Gloating Over Disaster

In contemporary culture, we have a love-hate relationship with celebrities. On the one hand, we are fascinated by movie stars, singers, and social media influencers. However, we also love to see them get taken down. News of scandal spreads quickly, often with a tone of glee over the person’s demise.

Whoever mocks the poor shows contempt for their Maker; whoever gloats over disaster will not go unpunished.Proverbs 17:5

This month we are beginning a study of 2 Samuel. The book opens in tragedy, recording the downfall of King Saul. Saul had refused to obey the Lord, and God had rejected him as king (1 Sam. 15:26). This judgment was realized in a battle against the Philistines on Mount Gilboa (1 Sam. 31:1–13).

As we begin 2 Samuel, we (the reader) know that Saul is dead. David, however, does not. On the run from King Saul, David was living in exile. He had just returned from attacking a band of Amalekites who attacked his camp and captured many family members (1 Sam. 30:1–30). Three days after David rescued his family, a messenger arrived and gave David the news—Israel had been defeated in battle. Saul and Jonathan were dead.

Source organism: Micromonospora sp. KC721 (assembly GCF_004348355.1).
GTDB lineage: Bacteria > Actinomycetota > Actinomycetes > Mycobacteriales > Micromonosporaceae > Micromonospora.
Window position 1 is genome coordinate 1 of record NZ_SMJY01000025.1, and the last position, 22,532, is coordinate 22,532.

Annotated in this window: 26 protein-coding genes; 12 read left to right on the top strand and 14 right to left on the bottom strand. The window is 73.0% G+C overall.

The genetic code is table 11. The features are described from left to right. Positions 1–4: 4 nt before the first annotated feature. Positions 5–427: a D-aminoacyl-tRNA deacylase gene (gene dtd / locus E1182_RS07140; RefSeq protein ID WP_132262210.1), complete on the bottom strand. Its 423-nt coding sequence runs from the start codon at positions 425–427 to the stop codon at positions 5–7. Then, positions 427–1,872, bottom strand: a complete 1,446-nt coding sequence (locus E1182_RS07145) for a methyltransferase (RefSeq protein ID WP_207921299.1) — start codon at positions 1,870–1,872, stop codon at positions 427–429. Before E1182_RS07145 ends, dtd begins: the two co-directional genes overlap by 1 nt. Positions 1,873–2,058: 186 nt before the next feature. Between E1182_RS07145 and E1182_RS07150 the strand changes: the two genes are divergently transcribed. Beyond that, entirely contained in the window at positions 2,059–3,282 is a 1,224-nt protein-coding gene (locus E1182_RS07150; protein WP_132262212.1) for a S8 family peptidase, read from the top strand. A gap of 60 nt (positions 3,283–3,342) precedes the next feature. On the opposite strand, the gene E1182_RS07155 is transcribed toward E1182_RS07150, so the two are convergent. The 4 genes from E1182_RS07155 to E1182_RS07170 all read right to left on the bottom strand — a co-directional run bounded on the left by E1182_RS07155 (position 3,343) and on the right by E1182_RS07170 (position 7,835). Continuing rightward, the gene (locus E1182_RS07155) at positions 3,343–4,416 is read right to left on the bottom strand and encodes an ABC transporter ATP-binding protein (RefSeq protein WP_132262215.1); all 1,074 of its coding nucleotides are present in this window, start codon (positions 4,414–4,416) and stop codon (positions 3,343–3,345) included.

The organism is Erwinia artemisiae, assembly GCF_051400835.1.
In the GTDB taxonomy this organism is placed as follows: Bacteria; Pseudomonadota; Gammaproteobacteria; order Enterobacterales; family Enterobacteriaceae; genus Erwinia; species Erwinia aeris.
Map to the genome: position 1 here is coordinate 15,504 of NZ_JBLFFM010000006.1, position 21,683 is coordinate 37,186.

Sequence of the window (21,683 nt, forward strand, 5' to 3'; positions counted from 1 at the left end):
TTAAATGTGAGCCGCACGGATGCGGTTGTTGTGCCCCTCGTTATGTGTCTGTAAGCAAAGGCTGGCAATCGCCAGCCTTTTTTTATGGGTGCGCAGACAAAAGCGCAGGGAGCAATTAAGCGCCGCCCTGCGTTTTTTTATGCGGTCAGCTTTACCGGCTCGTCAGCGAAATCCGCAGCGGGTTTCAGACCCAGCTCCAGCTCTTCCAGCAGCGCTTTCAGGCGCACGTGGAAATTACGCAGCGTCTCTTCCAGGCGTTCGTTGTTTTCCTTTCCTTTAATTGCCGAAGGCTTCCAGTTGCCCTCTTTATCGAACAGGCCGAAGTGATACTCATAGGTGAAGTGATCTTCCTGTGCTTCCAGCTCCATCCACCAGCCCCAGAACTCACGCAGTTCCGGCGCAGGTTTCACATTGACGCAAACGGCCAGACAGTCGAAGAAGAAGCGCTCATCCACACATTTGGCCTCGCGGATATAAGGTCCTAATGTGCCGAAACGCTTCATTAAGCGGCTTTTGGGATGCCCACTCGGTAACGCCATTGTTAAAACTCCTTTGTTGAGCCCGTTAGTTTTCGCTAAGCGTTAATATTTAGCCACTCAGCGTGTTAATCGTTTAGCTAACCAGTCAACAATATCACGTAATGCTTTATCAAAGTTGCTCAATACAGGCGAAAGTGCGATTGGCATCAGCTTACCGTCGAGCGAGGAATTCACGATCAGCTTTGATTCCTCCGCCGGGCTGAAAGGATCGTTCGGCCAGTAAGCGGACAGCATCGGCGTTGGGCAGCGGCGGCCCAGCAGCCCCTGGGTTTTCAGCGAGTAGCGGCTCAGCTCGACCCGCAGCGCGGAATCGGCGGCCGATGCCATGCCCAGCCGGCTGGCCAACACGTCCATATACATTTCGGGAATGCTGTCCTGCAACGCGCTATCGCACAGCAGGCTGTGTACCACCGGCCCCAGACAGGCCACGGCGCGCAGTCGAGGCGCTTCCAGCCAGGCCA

How would David respond? After all, Saul had been trying to kill him. Also, God had promised that David would one day be king of Israel. We might assume David would rejoice that his enemy had perished. But David does the opposite. He immediately tore his clothing as a sign of grief (2 Sam. 1:11). Seeing God’s judgment implemented upon someone was nothing to rejoice over.

David respected God’s anointing on Saul and had refused to kill him on several occasions when he had the chance (see 1 Sam. 24:4–7). Now that Saul had died, David lamented not only for Israel’s loss but also for Saul’s tragic end.

Published by Intentional Faith

Devoted to a Faith that Thinks

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